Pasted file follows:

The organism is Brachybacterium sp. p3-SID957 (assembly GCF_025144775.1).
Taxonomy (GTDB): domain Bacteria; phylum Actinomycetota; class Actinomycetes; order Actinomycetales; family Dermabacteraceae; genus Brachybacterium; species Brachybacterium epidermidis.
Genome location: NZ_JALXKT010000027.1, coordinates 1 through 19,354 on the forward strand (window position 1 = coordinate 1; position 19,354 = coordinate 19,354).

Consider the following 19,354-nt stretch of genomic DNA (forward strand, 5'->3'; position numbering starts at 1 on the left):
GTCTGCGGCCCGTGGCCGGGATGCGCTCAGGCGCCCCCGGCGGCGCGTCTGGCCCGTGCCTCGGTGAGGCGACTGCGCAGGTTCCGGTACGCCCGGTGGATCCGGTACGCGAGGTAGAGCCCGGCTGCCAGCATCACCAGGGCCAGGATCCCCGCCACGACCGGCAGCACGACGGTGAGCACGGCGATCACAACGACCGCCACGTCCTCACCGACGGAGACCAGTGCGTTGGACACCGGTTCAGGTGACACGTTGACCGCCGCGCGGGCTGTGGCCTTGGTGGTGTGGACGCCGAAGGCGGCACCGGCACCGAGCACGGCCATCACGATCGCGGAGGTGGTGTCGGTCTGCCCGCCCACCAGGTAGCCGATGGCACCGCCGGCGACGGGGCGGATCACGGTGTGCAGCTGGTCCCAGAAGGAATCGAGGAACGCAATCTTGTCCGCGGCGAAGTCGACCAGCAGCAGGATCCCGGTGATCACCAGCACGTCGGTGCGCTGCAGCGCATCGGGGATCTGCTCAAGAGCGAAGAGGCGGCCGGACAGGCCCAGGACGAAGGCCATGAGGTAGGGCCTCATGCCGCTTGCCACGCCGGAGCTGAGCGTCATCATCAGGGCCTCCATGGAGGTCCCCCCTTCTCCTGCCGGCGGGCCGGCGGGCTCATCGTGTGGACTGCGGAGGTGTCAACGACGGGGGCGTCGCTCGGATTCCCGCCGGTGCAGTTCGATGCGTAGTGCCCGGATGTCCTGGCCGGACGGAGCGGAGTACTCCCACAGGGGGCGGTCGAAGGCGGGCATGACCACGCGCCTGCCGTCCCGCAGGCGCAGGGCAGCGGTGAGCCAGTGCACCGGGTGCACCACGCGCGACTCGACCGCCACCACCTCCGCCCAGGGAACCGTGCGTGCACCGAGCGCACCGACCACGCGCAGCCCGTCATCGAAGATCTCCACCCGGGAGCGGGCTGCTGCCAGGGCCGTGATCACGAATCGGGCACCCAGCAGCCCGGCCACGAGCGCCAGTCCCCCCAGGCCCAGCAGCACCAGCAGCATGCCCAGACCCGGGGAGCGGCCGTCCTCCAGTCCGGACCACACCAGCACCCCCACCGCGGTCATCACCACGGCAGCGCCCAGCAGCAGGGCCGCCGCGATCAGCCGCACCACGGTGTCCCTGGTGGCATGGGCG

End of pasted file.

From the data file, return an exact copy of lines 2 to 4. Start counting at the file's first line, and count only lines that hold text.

Taxonomy (GTDB): domain Bacteria; phylum Actinomycetota; class Actinomycetes; order Actinomycetales; family Dermabacteraceae; genus Brachybacterium; species Brachybacterium epidermidis.
Genome location: NZ_JALXKT010000027.1, coordinates 1 through 19,354 on the forward strand (window position 1 = coordinate 1; position 19,354 = coordinate 19,354).

Consider the following 19,354-nt stretch of genomic DNA (forward strand, 5'->3'; position numbering starts at 1 on the left):